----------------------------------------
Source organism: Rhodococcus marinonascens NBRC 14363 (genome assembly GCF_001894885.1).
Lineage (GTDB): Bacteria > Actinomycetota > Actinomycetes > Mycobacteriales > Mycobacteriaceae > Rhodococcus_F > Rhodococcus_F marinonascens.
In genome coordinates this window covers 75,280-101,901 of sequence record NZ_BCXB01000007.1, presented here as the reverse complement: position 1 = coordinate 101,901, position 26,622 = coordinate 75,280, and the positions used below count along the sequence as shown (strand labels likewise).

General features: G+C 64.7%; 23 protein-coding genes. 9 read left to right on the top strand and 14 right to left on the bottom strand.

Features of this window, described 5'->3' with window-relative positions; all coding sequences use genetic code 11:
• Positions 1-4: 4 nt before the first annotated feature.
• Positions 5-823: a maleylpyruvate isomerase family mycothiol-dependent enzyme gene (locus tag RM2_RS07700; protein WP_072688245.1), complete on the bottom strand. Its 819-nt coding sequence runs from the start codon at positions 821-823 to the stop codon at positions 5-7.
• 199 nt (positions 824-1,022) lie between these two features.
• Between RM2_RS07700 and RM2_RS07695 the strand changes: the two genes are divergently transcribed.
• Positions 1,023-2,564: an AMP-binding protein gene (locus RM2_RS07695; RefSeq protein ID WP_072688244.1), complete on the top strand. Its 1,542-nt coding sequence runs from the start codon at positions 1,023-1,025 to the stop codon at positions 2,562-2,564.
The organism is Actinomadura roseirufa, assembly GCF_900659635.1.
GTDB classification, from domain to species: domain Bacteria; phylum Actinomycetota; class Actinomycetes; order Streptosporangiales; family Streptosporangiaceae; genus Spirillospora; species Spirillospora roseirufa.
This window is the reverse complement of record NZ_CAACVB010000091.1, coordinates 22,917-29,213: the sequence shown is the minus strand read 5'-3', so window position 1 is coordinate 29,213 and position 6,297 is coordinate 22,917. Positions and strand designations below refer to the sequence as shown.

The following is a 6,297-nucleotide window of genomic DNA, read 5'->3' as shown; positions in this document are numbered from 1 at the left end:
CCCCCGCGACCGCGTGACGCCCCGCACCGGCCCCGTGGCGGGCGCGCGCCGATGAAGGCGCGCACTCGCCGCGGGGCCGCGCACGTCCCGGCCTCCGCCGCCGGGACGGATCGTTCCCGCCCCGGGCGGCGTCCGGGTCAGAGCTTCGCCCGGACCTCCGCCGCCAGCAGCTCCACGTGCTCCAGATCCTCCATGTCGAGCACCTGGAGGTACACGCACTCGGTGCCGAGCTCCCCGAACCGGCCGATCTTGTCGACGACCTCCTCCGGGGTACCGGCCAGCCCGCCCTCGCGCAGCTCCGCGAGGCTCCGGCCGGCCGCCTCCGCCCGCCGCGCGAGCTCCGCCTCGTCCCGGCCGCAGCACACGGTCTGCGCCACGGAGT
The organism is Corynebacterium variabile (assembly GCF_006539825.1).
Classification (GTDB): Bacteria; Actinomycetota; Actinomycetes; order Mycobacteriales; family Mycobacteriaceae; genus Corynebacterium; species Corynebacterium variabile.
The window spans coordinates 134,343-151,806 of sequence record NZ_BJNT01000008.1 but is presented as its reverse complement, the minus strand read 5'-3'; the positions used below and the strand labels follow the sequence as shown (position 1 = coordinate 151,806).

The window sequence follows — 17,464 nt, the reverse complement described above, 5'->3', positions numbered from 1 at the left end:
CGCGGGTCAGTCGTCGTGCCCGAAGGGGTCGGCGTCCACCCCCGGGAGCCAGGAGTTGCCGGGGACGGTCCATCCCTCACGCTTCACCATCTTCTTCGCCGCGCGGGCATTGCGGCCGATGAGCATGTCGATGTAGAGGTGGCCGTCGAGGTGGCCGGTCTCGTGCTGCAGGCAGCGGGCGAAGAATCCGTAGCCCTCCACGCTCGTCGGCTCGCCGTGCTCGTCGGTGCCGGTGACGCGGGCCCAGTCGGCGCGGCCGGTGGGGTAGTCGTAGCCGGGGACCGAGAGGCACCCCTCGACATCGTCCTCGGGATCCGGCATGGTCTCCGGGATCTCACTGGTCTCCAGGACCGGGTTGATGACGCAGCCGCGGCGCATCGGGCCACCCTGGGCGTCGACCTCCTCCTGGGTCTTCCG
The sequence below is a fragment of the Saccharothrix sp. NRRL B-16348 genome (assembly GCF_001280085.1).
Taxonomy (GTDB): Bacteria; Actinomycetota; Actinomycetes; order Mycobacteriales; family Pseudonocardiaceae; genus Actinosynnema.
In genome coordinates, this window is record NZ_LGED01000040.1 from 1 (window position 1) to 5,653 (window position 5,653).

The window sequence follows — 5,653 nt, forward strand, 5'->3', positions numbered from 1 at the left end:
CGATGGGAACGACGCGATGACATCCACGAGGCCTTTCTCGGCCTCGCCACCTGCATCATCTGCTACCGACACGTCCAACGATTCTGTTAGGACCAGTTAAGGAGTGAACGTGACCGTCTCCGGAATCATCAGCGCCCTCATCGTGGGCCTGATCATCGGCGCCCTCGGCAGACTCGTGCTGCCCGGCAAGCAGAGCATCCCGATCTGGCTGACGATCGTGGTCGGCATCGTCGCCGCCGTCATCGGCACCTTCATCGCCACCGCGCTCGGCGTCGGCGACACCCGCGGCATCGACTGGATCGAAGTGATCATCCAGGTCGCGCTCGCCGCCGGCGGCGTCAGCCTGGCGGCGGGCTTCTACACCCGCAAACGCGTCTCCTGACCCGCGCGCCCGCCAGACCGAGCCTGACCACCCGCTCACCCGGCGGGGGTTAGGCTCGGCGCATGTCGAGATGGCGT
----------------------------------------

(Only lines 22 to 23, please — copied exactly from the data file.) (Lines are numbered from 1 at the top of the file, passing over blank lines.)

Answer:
Taxonomy (GTDB): Bacteria; Actinomycetota; Actinomycetes; order Mycobacteriales; family Pseudonocardiaceae; genus Actinosynnema.
In genome coordinates, this window is record NZ_LGED01000040.1 from 1 (window position 1) to 5,653 (window position 5,653).